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rosenfeld porcini presents mixed-media works by old master and contemporary artists
Cesare Lucchini, Those Who Remain - The Fall 2013, oil on canvas, 180 x 243 cm. ©rosenfeld porcini.

LONDON.- rosenfeld porcini presents The Birth of Cinema… and Beyond a themed exhibition presenting mixed-media work by old master and contemporary artists.

The exhibition explores the way in which an idea of a virtual cinema existed in people’s imaginations before the invention of the medium itself. Old master and contemporary works are juxtaposed in an attempt to explore how narrative approaches have altered with the change in societies and further reveal in a non-definitive way how cinema has been a creative stimulus for many artists’ practices. This is the third in the gallery’s series of themed exhibitions and brings together seven contemporary artists including Aída Rubio González, Gideon Kiefer, Cesare Lucchini, Robert Muntean, Miriam Vlaming, Lanfranco Quadrio and Fatma Bucak alongside nine Old Master painters; Giovanni Benedetto Castiglione (called "il Grechetto"), Dirck Hendricksz (called “Teodoro D`Errico”), Ferraù Fenzoni, Ubaldo Gandolfi, Giovanni Lanfranco, Andrea Micheli (called "Il Vicentino"), Domenico Piola, Johann Heinrich Schönfeld and Francesco Solimena.

When people entered a church in Catholic Europe and saw a painting recounting a Biblical episode, they could insert the scene into a virtual film which they carried in their heads. The same thing happened when viewing paintings that recounted the great stories of Greek mythology in private palaces. Either through aural or written story-telling, people used their individual interpretations created in their minds of the story in question, inserting the visual episode in front of them, into this imaginary piece of cinema. This process was a very active one as was the understanding of the painting and how it fitted into the story.

Such notions concerning a visual representation of a “cinematic” experience referred to the great subjects. Yet the invention of cinema in the 19th Century somewhat removed viewers individual, subjective storytelling and replaced it with an “objective” narrative which was provided by the film. In today’s more commercial cinema, viewers are no longer required to participate in any active way because an extraordinary amount of visual, sound and verbal information is already provided. The film might engage us emotionally but in many cases an active, intellectual response is not required.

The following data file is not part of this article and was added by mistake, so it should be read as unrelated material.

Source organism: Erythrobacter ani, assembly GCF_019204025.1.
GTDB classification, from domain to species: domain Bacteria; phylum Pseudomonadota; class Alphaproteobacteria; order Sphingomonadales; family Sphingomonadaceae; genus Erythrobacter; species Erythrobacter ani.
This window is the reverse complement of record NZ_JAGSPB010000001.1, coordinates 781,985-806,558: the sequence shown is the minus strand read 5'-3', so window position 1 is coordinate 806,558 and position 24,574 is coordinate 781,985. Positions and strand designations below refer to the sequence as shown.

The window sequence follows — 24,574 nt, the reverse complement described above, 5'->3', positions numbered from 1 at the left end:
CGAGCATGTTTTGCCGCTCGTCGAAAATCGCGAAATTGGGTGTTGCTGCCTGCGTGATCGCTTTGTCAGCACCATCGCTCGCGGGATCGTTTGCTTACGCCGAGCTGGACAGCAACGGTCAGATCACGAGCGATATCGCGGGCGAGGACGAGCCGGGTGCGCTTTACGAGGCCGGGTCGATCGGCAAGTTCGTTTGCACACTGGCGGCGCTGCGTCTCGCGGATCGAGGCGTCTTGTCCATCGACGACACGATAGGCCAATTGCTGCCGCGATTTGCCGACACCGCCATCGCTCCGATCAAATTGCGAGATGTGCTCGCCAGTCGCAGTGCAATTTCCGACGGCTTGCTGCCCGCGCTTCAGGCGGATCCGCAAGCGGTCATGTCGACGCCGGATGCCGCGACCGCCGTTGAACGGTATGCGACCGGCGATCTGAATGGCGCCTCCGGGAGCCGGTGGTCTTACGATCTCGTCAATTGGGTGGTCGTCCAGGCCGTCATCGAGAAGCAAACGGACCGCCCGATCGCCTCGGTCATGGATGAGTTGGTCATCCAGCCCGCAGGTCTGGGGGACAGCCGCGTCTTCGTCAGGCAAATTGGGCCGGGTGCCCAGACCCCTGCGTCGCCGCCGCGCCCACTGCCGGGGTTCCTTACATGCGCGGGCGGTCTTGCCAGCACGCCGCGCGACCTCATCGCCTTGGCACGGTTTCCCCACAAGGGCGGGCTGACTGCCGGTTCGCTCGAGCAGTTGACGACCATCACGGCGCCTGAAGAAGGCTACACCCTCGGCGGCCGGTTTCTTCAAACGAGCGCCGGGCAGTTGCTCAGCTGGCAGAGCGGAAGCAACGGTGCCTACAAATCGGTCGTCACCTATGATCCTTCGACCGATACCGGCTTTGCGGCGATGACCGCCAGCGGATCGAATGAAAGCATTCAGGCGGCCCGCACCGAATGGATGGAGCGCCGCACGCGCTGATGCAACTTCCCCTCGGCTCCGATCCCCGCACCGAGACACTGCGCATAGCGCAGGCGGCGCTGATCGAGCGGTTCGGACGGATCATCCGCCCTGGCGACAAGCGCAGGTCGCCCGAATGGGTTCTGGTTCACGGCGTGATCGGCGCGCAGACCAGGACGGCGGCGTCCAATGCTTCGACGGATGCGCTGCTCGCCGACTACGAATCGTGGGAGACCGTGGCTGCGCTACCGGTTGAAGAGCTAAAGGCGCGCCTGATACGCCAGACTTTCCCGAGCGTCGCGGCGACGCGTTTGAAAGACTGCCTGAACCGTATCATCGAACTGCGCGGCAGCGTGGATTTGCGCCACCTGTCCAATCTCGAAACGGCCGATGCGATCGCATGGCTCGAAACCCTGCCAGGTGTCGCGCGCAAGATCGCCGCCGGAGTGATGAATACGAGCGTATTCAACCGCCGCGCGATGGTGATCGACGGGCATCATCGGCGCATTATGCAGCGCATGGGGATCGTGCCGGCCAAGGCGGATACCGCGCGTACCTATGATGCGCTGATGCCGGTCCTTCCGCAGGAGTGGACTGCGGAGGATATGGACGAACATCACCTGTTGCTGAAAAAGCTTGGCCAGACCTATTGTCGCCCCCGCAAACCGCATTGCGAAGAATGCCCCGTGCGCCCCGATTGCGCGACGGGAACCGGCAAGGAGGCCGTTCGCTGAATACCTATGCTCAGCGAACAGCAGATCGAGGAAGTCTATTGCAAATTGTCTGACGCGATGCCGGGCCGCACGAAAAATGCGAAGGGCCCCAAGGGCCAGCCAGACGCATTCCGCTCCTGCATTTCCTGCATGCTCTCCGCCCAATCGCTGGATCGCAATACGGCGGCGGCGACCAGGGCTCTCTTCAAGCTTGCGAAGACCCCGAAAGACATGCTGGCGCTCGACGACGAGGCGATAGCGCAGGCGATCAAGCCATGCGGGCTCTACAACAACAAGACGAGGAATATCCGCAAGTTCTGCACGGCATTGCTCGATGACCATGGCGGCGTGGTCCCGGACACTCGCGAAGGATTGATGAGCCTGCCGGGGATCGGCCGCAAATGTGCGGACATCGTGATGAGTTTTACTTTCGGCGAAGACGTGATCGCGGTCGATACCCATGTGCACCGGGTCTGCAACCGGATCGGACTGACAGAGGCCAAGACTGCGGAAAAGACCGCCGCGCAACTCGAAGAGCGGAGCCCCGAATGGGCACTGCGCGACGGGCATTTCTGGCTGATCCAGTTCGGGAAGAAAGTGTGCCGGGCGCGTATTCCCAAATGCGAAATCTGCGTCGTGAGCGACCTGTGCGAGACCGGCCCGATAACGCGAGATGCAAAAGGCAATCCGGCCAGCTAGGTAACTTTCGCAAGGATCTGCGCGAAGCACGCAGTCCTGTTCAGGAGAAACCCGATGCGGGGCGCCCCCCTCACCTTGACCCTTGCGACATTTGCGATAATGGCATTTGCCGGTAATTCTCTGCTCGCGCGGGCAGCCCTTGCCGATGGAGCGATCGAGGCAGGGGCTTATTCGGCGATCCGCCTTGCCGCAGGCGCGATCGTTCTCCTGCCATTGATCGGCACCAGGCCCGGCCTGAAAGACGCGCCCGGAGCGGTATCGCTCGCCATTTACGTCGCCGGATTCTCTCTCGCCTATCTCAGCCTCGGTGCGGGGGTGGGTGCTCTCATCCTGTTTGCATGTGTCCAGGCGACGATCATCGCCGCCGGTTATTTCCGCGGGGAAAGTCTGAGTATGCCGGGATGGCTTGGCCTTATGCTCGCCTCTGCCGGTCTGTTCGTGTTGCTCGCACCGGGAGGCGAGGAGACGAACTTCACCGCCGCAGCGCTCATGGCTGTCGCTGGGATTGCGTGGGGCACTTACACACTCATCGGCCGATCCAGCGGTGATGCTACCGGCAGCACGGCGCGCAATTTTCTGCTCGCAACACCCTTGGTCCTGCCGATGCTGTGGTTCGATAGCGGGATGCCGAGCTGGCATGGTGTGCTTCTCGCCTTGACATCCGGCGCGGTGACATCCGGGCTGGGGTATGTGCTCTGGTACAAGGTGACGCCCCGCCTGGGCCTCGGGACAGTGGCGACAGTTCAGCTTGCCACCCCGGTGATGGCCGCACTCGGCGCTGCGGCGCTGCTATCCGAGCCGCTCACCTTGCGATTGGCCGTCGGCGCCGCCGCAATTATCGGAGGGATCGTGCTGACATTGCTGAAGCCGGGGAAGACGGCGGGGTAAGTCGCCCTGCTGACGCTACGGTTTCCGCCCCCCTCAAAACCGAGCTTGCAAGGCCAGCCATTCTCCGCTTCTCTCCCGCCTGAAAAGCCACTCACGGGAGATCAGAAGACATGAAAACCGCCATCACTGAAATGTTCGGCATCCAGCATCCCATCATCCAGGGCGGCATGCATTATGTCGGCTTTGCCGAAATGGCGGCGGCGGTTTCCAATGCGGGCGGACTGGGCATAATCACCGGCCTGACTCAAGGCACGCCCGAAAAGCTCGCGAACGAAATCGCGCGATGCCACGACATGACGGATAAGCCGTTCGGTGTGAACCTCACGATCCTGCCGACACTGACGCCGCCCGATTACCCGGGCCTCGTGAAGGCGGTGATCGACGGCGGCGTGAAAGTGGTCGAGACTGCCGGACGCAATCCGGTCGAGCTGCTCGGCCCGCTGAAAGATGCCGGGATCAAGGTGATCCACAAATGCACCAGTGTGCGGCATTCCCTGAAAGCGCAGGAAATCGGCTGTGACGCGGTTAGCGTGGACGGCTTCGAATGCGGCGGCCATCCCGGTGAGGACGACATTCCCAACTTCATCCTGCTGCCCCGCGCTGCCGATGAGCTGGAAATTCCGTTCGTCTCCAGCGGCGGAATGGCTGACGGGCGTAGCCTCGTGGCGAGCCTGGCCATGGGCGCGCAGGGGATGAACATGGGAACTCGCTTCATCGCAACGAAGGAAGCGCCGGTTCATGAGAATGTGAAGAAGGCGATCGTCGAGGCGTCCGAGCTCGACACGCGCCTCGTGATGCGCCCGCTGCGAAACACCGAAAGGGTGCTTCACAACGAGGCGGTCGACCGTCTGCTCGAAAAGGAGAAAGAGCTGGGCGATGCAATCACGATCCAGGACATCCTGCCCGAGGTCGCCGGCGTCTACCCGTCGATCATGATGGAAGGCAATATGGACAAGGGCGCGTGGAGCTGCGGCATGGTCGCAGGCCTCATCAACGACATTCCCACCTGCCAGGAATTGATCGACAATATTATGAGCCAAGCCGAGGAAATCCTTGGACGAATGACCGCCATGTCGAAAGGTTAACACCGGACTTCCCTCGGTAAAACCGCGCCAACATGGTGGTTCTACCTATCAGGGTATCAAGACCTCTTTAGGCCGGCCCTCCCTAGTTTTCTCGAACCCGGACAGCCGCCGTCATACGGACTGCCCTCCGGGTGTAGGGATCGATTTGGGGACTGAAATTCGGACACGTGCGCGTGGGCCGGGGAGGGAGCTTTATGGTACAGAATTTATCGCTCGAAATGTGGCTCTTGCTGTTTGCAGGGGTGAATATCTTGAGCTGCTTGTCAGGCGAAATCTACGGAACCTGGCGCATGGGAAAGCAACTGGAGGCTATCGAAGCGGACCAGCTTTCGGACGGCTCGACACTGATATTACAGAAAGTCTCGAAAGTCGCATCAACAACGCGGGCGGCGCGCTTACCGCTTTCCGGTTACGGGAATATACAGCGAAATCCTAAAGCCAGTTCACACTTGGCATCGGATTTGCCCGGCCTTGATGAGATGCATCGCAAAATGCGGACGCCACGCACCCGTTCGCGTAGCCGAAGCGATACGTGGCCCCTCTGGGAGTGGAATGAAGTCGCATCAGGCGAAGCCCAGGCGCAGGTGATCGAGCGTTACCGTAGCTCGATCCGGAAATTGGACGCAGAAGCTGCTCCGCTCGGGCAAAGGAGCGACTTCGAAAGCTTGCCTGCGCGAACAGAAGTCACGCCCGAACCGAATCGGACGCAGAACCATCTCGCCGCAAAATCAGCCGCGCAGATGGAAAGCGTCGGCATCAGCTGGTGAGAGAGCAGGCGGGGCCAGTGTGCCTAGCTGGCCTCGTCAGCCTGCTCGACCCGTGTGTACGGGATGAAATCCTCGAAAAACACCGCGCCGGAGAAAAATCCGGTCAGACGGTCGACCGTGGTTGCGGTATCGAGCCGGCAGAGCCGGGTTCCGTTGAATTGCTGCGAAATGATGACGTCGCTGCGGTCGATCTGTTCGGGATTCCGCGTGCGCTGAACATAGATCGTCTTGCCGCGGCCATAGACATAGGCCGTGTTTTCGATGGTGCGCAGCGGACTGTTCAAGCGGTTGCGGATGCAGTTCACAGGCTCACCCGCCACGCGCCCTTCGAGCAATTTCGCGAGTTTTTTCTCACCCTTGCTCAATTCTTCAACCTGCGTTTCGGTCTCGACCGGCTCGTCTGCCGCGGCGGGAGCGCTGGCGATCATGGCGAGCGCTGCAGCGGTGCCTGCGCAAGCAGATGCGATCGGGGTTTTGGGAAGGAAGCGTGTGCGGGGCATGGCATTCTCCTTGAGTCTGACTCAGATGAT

The Birth of Cinema…and Beyond focuses on the presence and the influence of the cinematic narrative in specific works. Three moments from the Crucifixion (before, during and after) by three different old master artists are juxtaposed with an image by the Swiss painter Cesare Lucchini, where a large body lies dead, sprawled across the foreground of the painting. Alongside Lucchini’s work the gallery presents a large work by Andrea Micheli depicting the moment David slays Goliath. Beside this work is a further painting by Lucchini featuring a child soldier. Whereas David saves his people by conquering the seemingly unconquerable giant Goliath and Christ dies on the cross to redeem humanity for their sins, in Lucchini’s contemporary vision there is no such redemption.

In a further section ‘Escape from the burning Troy’ by 17th Century Italian painter Giovanni Lanfranco faces a large monochromatic drawing by the contemporary Italian artist Lanfranco Quadrio which depicts Acteon transforming into a stag while being devoured by his hounds. The scene reveals various different successive moments of the action; time being stretched in front of our eyes, within the context of a single drawing. This is a direct result of his exposure to film. Johann Heinrich Schönfeld’s ‘Rest After the Hunt’ illustrates a scene outside a ruined temple in a country landscape where various groups of people are involved in a variety of conversations and actions. The gallery tries to create a dialogue between this work and the vibrant urban characters which populate the paintings of the contemporary Spanish artist Aída Rubio González. Her world echoes through paint the freedom best expressed by Pedro Almodovar in his unique street scenes. Whereas the cinematic form depicts multiple narratives across endless images, these paintings reveal multiple narratives within a single work.

Works by Robert Muntean and Gideon Kiefer involve us in further reflections on the influence of cinema on contemporary artists, and in the final part of the exhibition, a work by 18th Century Italian painter Francesco Solimena depicting ‘The Conversation of St Paul’ – a scene rich in a spectacular cinematic narrative – is presented alongside Fatma Bucak’s video ‘Blessed Are Those who Come’. Her film is set against the remains of a church from c.1100 on the Turkish-Armenian border where a group of village elders stand in a loose semi circle and observe a woman dressed in black enacting a seemingly religious ritual. As they comment ambiguously on the action unfolding before them, numerous possible meanings unfold for the viewer. On a formal level, the film is shot almost totally from a fixed frame therefore actively looking back to the old masters use of multiple narratives within a single image. With this work the exhibition has come full circle as the endless possibilities which the discovery of cinema gave to the world of contemporary narrative have returned to the discipline imposed by a single image.

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